Monday, April 4, 2011


The escolar, Lepidocybium flavobrunneum, is a species of fish in the family Gempylidae. It is found in deep (200–885 m) tropical and temperate waters around the world. It is also known as Snake Mackerel, and sometimes marketed as "butterfish" or "white tuna", a controversial practice due to potential health problems related with consumption of the fish.

Escolar is consumed in several European and Asian countries, as well as in the USA, sometimes raw as sushi or sashimi. It may be sold as "white tuna" - a term also used for the albacore - or as "super white tuna" to distinguish it from the albacore. Escolar is also sold misleadingly as "butterfish", "oilfish" and "Hawaiian butter fish"; in Fiji, it is known as Walu. Like oilfish, a related species with similar consumption consequences, escolar is also sometimes deceptively sold under the name of an entirely different species of fish, most commonly "codfish", "orange roughy" or "sea bass".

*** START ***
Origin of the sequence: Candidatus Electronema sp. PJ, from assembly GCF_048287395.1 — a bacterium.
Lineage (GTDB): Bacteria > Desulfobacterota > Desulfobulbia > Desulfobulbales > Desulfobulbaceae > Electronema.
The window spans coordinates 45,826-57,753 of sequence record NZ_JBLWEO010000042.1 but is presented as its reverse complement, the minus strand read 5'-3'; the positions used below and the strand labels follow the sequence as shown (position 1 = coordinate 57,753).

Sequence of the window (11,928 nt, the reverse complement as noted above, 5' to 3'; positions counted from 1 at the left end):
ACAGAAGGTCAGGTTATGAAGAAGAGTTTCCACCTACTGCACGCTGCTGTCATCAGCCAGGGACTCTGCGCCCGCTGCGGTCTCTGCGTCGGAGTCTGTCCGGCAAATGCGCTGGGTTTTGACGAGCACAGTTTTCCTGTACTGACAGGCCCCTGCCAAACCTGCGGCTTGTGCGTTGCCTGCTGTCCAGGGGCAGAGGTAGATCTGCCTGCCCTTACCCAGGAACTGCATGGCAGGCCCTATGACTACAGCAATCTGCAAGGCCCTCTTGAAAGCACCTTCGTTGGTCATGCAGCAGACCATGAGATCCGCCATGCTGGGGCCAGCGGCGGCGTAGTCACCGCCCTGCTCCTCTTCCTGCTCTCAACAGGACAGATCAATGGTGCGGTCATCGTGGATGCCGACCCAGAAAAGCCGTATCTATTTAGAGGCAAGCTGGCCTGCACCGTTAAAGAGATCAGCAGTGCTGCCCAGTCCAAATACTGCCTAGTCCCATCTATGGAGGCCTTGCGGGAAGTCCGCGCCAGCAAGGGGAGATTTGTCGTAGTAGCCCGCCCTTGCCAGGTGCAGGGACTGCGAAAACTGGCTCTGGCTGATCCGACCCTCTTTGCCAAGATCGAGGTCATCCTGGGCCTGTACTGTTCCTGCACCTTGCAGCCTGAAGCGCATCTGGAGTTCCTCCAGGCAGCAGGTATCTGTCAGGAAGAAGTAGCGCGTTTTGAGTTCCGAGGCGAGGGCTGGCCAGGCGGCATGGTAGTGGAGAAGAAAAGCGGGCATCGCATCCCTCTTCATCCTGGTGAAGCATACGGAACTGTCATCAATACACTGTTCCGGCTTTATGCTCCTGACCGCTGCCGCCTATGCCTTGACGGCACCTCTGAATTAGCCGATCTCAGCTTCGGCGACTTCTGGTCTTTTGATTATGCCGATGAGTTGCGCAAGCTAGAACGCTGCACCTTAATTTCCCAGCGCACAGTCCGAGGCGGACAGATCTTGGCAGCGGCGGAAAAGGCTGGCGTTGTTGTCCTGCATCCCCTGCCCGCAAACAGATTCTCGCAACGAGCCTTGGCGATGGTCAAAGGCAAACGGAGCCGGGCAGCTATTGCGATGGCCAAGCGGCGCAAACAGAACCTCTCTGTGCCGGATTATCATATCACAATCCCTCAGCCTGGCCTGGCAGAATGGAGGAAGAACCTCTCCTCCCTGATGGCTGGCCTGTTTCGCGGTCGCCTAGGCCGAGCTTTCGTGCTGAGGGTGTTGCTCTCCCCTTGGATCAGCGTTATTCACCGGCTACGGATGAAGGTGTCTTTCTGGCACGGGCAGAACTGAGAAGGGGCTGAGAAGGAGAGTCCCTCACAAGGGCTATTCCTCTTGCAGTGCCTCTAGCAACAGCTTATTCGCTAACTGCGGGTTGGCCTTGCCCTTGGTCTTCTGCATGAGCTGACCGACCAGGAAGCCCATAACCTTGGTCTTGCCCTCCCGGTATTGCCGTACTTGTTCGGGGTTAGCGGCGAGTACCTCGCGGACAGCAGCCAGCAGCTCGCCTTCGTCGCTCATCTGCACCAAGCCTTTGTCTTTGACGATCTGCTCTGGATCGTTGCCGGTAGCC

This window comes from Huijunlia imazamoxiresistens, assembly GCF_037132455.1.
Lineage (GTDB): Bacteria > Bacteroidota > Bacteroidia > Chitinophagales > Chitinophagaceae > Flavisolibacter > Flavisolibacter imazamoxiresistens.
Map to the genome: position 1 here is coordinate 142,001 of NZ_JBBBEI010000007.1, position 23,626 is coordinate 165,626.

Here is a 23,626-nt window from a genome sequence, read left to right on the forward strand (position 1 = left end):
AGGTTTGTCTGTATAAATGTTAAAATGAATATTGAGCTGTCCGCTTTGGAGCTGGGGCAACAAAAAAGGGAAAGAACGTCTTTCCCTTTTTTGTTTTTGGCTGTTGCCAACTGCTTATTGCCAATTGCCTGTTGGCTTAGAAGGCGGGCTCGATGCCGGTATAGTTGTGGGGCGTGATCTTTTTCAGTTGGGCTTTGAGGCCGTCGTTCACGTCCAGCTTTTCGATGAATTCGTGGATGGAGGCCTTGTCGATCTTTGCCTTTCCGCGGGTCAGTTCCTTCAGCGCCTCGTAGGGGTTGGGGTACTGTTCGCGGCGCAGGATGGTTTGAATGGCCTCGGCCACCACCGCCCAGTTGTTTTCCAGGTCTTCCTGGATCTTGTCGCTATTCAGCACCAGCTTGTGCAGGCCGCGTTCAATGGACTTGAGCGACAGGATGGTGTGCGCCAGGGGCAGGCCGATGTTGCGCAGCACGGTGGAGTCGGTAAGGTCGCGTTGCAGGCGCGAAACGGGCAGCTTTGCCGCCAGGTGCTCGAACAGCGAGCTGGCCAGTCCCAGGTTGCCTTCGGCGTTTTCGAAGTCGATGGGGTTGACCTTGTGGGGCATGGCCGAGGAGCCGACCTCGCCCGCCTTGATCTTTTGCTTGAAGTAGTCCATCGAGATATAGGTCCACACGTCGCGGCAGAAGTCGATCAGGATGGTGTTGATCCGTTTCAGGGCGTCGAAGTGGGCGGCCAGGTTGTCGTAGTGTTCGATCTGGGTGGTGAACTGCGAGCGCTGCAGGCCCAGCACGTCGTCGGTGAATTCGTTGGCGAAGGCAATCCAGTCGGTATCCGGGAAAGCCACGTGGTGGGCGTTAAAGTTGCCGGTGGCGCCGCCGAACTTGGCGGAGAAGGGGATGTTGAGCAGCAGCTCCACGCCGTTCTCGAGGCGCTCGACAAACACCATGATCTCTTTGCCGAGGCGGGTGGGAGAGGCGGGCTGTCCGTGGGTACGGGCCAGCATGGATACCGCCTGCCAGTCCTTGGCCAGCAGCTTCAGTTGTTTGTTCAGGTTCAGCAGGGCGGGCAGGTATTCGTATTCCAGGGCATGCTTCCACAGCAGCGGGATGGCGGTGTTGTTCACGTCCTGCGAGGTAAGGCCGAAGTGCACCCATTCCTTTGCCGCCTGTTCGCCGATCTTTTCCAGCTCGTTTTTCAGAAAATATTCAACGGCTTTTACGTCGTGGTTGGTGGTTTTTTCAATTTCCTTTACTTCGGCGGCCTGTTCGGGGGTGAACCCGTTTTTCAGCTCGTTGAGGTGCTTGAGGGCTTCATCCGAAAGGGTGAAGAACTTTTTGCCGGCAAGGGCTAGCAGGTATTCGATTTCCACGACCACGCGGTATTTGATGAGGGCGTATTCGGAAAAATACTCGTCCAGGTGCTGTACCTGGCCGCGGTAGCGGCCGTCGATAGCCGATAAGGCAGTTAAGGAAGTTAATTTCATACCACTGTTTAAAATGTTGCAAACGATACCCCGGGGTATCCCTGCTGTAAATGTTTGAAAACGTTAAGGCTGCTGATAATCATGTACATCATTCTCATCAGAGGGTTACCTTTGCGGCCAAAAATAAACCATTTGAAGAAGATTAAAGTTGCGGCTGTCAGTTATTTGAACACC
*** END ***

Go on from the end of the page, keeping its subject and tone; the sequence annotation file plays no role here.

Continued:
In 2009, as part of a project to create a DNA database of every fish species, scientists from Columbia University and the American Museum of Natural History tested tuna samples from sushi restaurants in New York City and Denver, Colorado. They discovered that five out of nine restaurants serving fish labeled “white tuna,” “white tuna (albacore)” or “super white tuna” were actually serving escolar.

Because of the possible effects of consumption, escolar has been banned from consumption in Japan since 1977, as the Japanese government considers it toxic. It has also been banned in Italy.

A Nova Southeastern University genetics class this semester tested fish advertised as white tuna from 10 sushi restaurants in Broward, Miami Dade and Palm Beach counties. The results showed eight were improperly labeled, said Professor Mahmood Shivji. A similar study last fall involving 10 restaurants in South Florida and Orlando, showed all 10 served escolar that was sold as white tuna.

A 2009 study, conducted by Columbia University and the American Museum of Natural History, found that 19 of 31 restaurants visited in New York and Colorado either misrepresented or were unable to clarify which species of fish they sold. Five out of nine samples sold as a variant of "white tuna" were actually escolar.

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